“After several months of negotiations and after defining by the shareholders’ meeting how to resolve conflicts of interest, in January 2021 we were able to sign the new agreement for the sale of lots ‘B2’ and ‘B4’ in Ciudad Del Río, allowing to guarantee the continuity of the project.

“Similarly, talks were resumed for the sale of lots ‘B5’ and ‘B6,’ with the corresponding signing of contracts in October, and progress was made with interested parties in lot ‘A16,’ for the development of what could be the first rental housing project in the city.

“At the end of 2021, the company had a loss of COP$4.56 billion [US$1.2 million] explained by a lower commercial appraisal of lots B1, B3 and B5 in Ciudad Del Río, due to the fact that the demand for real estate projects for commerce and services had not yet picked up.

“Negotiations are currently being carried out with the municipality of Medellín, seeking to enable, in the short term, the possibility of building housing on the lots located on the edge of the ‘partial plan,’ based on the transformation that the sector has undergone since the issuance of the decree,” the company added.

Net assets at year-end 2021 dipped by COP$13 billion (US$3.4 million), to COP$253 billion (US$66 million), “mainly explained by the lower value of the appraisals of the aforementioned lots and the payment of the repurchase of shares,” according to the company.

Liabilities totaled COP$15.9 billion (US$4.15 million), “where the most significant items continue to be the deferred tax liability at COP$9.8 billion [US$2.56 million] and dividends payable, at COP$2.5 billion [US$653,000],” according to the company.

With the Covid-19 crisis seemingly moving into recovery, “this trend is expected to continue throughout 2022,” helping to boost demand for residential and commercial real estate, according to the company.

“As for construction, a sector that directly impacts Valores Simesa, this sector presented a historical recovery that was leveraged by the 200,000 subsidies from the national government” during 2021, according to the company.

“As of December 2021, the unemployment rate in Colombia was 13.7%, showing a reduction of 2.2 percentage points in relation to the same month in 2020, with just over 1.2 million jobs missing to reach employment levels of 2019.

“In 2022, the economy is expected to continue its path towards recovery, framed by the political uncertainty brought about by the legislative and presidential elections, as well as the eventual emergence of new variants of Covid-19 that may impact different economic sectors.

“A good year is also expected for the sale of new homes and the resurgence of demand for offices to the extent that the health crisis caused by the pandemic is left behind,” the company added.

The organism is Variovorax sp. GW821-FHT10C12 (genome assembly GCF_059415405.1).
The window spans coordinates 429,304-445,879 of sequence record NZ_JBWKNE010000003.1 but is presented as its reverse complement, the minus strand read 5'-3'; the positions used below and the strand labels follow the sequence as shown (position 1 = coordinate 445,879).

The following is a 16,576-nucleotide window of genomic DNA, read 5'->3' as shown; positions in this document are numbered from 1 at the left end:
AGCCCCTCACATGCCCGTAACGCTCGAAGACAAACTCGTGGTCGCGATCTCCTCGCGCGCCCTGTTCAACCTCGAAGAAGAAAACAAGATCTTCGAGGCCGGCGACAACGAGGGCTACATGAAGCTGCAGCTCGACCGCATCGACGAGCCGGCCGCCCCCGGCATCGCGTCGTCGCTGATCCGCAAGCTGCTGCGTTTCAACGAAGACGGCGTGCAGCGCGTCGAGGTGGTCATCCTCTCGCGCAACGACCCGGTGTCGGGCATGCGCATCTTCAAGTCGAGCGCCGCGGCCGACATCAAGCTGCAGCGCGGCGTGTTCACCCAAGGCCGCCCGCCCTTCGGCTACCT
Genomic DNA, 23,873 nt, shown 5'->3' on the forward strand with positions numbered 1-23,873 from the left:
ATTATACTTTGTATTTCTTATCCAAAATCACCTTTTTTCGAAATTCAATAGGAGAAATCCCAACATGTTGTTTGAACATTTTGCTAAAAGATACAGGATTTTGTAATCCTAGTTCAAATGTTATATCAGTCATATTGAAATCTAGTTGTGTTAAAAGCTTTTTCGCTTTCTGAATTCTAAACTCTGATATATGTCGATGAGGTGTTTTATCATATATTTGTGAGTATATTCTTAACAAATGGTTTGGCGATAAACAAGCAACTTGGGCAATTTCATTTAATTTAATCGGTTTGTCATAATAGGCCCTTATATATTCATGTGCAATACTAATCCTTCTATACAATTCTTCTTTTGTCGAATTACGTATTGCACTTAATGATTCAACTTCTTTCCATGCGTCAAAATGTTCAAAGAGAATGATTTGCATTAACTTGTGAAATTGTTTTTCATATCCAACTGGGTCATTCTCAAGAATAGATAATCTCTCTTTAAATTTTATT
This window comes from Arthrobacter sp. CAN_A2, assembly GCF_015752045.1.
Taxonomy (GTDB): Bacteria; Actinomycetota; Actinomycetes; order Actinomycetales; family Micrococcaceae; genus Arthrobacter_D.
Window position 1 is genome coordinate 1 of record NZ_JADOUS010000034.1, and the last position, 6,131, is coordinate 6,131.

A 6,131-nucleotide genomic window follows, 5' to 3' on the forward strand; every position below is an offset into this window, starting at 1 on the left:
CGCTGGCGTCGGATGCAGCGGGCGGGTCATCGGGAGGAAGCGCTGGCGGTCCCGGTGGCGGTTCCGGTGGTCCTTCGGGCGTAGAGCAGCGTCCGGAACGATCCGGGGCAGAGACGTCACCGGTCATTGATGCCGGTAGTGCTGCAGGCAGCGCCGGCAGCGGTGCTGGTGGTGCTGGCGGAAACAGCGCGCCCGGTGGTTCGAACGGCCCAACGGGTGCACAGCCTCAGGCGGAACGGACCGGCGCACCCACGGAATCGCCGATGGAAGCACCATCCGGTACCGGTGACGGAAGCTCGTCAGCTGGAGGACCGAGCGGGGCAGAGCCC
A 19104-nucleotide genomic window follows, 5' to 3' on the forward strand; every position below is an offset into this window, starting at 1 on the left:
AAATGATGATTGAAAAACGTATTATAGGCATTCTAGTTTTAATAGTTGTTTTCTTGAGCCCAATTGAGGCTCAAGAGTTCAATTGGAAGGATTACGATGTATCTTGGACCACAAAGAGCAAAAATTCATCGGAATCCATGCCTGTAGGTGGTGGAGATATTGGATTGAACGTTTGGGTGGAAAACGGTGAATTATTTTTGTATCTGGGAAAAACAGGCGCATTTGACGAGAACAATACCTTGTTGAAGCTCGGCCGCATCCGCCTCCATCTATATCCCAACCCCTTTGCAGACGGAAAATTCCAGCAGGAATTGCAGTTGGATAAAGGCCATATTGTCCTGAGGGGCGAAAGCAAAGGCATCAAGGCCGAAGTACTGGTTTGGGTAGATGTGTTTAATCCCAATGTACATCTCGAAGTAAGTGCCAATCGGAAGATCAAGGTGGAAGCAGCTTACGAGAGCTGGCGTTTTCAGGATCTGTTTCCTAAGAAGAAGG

Medellin-based historical textile giant Coltejer revealed in a March 8 filing with Colombia’s Superfinanciera financial oversight agency that its full-year 2021 net loss grew to a negative COP$121 billion (US$32 million), compared to a net loss of COP$94 billion (US$25 million) in 2020.

Sales plummeted to COP$16.9 billion (US$4.5 million) in 2021, versus COP$74.8 billion (US$20 million) in 2020, according to the company.

Gross corporate-wide revenues also fell by nearly half, to COP$55 billion (US$14.7 million) versus COP$104 billion (US$28 million) in 2020.

The company shuttered all textile production last September (see Medellin Herald 09/10/2021) as it had been unable to overcome the combined impacts of the prior Covid-19 global crisis along with textile imports contraband, including below-cost competition from China.

Earlier last year, Coltejer reported net losses in second-quarter 2021 (see Medellin Herald 08/18/2021); shuttered its non-woven fibers production in July (see Medellin Herald 07/16/2021); and had announced closure of its historic, foundational factory in the Medellin suburb of Itagüí at the end of 2020 (see Medellin Herald 12/18/2020).

Medellin-based textiles and plastics recycling giant Enka de Colombia announced March 4 that its full-year-2021 net income jumped 3.8-times over 2020, hitting COP$57.4 billion (US$15 million).

Earnings before interest, taxes, depreciation and amortization (EBITDA) doubled, to COP$76.4 billion (US$19.9 million), even though gross revenues were almost flat year-on-year, at COP$536 billion (US$140 million).

The profits boost came “mainly due to the recovery of the affected markets by Covid-19, increase in the TRM [dollar-to-peso exchange rate, favoring exports] and proper management of the situation,” according to Enka.

“Our solid financial situation reflected a low level of net indebtedness, at 0.15-times EBITDA, after making capital investments of more than COP$38 billion [US$9.9 million] in the new ‘EKO-PET’ plant and guaranteeing working capital as resulting from the recovery of sales and increase in international sales prices,” the company added.